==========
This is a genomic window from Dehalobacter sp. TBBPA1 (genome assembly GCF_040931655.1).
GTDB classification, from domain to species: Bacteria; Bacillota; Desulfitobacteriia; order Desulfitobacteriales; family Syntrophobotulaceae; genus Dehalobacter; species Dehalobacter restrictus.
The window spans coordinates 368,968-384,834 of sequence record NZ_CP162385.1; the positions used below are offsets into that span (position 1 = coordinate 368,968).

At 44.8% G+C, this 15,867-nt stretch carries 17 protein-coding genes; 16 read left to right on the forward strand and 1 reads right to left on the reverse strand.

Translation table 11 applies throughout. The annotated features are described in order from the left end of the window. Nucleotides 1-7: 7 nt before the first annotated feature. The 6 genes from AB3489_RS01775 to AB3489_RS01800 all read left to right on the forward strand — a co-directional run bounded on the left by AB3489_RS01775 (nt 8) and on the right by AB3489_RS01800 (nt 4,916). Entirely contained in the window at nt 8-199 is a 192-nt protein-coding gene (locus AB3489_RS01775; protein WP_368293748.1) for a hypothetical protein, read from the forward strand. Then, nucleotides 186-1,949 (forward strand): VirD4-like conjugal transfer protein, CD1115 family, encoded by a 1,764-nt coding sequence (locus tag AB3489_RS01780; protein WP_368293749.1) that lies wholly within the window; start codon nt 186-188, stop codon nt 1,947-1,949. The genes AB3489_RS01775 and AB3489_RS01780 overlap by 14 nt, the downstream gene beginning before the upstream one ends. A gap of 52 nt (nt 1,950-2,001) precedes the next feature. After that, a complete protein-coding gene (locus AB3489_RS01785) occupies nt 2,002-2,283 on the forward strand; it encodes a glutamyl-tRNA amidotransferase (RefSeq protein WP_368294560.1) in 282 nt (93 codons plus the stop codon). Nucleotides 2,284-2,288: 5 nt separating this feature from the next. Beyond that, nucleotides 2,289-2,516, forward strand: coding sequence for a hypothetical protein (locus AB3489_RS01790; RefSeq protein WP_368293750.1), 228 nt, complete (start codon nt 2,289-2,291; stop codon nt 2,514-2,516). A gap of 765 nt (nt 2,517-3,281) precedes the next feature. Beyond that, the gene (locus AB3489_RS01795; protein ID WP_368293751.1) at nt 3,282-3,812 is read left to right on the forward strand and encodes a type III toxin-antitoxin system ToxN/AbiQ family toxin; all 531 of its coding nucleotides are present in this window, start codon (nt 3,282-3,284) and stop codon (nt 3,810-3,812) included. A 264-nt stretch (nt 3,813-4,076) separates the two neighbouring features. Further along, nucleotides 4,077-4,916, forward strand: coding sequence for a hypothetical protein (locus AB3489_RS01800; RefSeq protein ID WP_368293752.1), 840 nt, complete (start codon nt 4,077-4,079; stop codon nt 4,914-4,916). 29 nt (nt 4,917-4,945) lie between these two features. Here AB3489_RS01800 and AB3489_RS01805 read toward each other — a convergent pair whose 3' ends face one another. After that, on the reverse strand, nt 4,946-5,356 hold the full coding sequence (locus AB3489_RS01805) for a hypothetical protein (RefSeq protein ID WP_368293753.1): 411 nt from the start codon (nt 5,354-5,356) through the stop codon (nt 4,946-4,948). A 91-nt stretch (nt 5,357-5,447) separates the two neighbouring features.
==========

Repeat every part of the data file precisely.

This is a genomic window from Dehalobacter sp. TBBPA1 (genome assembly GCF_040931655.1).
GTDB classification, from domain to species: Bacteria; Bacillota; Desulfitobacteriia; order Desulfitobacteriales; family Syntrophobotulaceae; genus Dehalobacter; species Dehalobacter restrictus.
The window spans coordinates 368,968-384,834 of sequence record NZ_CP162385.1; the positions used below are offsets into that span (position 1 = coordinate 368,968).

At 44.8% G+C, this 15,867-nt stretch carries 17 protein-coding genes; 16 read left to right on the forward strand and 1 reads right to left on the reverse strand.

Translation table 11 applies throughout. The annotated features are described in order from the left end of the window. Nucleotides 1-7: 7 nt before the first annotated feature. The 6 genes from AB3489_RS01775 to AB3489_RS01800 all read left to right on the forward strand — a co-directional run bounded on the left by AB3489_RS01775 (nt 8) and on the right by AB3489_RS01800 (nt 4,916). Entirely contained in the window at nt 8-199 is a 192-nt protein-coding gene (locus AB3489_RS01775; protein WP_368293748.1) for a hypothetical protein, read from the forward strand. Then, nucleotides 186-1,949 (forward strand): VirD4-like conjugal transfer protein, CD1115 family, encoded by a 1,764-nt coding sequence (locus tag AB3489_RS01780; protein WP_368293749.1) that lies wholly within the window; start codon nt 186-188, stop codon nt 1,947-1,949. The genes AB3489_RS01775 and AB3489_RS01780 overlap by 14 nt, the downstream gene beginning before the upstream one ends. A gap of 52 nt (nt 1,950-2,001) precedes the next feature. After that, a complete protein-coding gene (locus AB3489_RS01785) occupies nt 2,002-2,283 on the forward strand; it encodes a glutamyl-tRNA amidotransferase (RefSeq protein WP_368294560.1) in 282 nt (93 codons plus the stop codon). Nucleotides 2,284-2,288: 5 nt separating this feature from the next. Beyond that, nucleotides 2,289-2,516, forward strand: coding sequence for a hypothetical protein (locus AB3489_RS01790; RefSeq protein WP_368293750.1), 228 nt, complete (start codon nt 2,289-2,291; stop codon nt 2,514-2,516). A gap of 765 nt (nt 2,517-3,281) precedes the next feature. Beyond that, the gene (locus AB3489_RS01795; protein ID WP_368293751.1) at nt 3,282-3,812 is read left to right on the forward strand and encodes a type III toxin-antitoxin system ToxN/AbiQ family toxin; all 531 of its coding nucleotides are present in this window, start codon (nt 3,282-3,284) and stop codon (nt 3,810-3,812) included. A 264-nt stretch (nt 3,813-4,076) separates the two neighbouring features. Further along, nucleotides 4,077-4,916, forward strand: coding sequence for a hypothetical protein (locus AB3489_RS01800; RefSeq protein ID WP_368293752.1), 840 nt, complete (start codon nt 4,077-4,079; stop codon nt 4,914-4,916). 29 nt (nt 4,917-4,945) lie between these two features. Here AB3489_RS01800 and AB3489_RS01805 read toward each other — a convergent pair whose 3' ends face one another. After that, on the reverse strand, nt 4,946-5,356 hold the full coding sequence (locus AB3489_RS01805) for a hypothetical protein (RefSeq protein ID WP_368293753.1): 411 nt from the start codon (nt 5,354-5,356) through the stop codon (nt 4,946-4,948). A 91-nt stretch (nt 5,357-5,447) separates the two neighbouring features.